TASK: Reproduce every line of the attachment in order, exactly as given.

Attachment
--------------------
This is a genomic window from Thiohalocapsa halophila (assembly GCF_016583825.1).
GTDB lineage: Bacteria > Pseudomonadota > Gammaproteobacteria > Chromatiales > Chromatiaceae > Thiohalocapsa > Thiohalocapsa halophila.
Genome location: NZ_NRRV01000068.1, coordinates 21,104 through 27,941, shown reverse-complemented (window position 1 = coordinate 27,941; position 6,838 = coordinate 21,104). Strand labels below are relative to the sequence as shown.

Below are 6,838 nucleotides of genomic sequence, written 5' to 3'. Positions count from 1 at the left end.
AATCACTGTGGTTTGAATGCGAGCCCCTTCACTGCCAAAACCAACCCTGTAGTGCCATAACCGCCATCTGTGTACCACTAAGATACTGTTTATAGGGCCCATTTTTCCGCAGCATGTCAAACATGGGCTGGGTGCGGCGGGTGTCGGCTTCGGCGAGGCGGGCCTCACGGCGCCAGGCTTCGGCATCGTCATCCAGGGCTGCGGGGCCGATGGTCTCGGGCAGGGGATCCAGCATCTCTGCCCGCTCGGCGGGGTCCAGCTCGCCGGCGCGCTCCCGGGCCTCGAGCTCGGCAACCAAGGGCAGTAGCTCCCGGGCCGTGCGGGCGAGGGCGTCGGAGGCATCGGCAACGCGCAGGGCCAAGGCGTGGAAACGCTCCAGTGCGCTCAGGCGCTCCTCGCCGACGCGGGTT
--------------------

This is a genomic window from Thiohalocapsa halophila (assembly GCF_016583825.1).
GTDB lineage: Bacteria > Pseudomonadota > Gammaproteobacteria > Chromatiales > Chromatiaceae > Thiohalocapsa > Thiohalocapsa halophila.
Genome location: NZ_NRRV01000068.1, coordinates 21,104 through 27,941, shown reverse-complemented (window position 1 = coordinate 27,941; position 6,838 = coordinate 21,104). Strand labels below are relative to the sequence as shown.

Below are 6,838 nucleotides of genomic sequence, written 5' to 3'. Positions count from 1 at the left end.
AATCACTGTGGTTTGAATGCGAGCCCCTTCACTGCCAAAACCAACCCTGTAGTGCCATAACCGCCATCTGTGTACCACTAAGATACTGTTTATAGGGCCCATTTTTCCGCAGCATGTCAAACATGGGCTGGGTGCGGCGGGTGTCGGCTTCGGCGAGGCGGGCCTCACGGCGCCAGGCTTCGGCATCGTCATCCAGGGCTGCGGGGCCGATGGTCTCGGGCAGGGGATCCAGCATCTCTGCCCGCTCGGCGGGGTCCAGCTCGCCGGCGCGCTCCCGGGCCTCGAGCTCGGCAACCAAGGGCAGTAGCTCCCGGGCCGTGCGGGCGAGGGCGTCGGAGGCATCGGCAACGCGCAGGGCCAAGGCGTGGAAACGCTCCAGTGCGCTCAGGCGCTCCTCGCCGACGCGGGTT